In the frozen January of 1988, Gréta Birgisdóttir, 26-year-old resident of Reykjavík, Iceland, was murdered by her husband, the boxer Bragi Ólafsson. Bragi claimed the murder was an accident. The couple had been drinking for four days when a physical argument broke out. In the end, Bragi strangled Gréta with ropes before going back to sleep.
Ten years later, celebrated Icelandic writer Gerður Kristný interviewed Bragi in the very apartment where the crime had taken place. This novel-poem, which takes its form from Old Norse shield poetry and its mood from modern Nordic crime, is the product of that interview: a commemoration of one woman's death and, through this lens, of all women who have died at the hands of violent men.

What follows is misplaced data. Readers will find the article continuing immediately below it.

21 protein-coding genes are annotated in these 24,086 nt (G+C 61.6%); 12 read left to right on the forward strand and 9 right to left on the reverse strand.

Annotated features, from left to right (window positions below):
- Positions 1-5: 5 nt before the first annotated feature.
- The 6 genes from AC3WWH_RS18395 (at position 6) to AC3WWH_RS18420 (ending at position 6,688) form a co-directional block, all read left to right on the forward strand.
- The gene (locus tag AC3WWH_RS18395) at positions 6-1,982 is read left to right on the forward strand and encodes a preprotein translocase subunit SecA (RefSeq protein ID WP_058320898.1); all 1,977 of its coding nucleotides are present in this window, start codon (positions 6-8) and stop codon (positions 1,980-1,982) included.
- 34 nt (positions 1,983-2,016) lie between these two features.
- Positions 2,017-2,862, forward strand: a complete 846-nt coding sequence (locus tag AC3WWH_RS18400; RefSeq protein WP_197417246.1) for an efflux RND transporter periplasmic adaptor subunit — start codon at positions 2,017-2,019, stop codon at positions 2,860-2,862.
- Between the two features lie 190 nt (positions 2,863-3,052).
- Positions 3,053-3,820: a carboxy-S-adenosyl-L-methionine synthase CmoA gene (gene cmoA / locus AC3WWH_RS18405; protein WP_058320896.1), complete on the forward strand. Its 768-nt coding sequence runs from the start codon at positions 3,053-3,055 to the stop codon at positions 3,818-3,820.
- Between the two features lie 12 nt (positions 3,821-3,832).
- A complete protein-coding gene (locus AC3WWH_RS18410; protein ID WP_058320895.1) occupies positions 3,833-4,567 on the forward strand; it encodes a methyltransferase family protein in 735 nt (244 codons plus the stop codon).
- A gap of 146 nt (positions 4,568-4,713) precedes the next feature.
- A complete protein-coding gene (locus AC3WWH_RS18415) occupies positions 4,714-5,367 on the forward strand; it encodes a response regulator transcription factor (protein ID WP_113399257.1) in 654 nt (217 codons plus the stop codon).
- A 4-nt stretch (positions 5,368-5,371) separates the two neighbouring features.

In an epic poem whose conciseness belies a mysterious and deeply powerful narrative, the Devil, in shapeshifting animal form, takes us through the events before, during and after the moment of ultimate violence, offering the victim a narrative she was denied until now.
This is Viking poetry at its most contemporary.
Published April 2018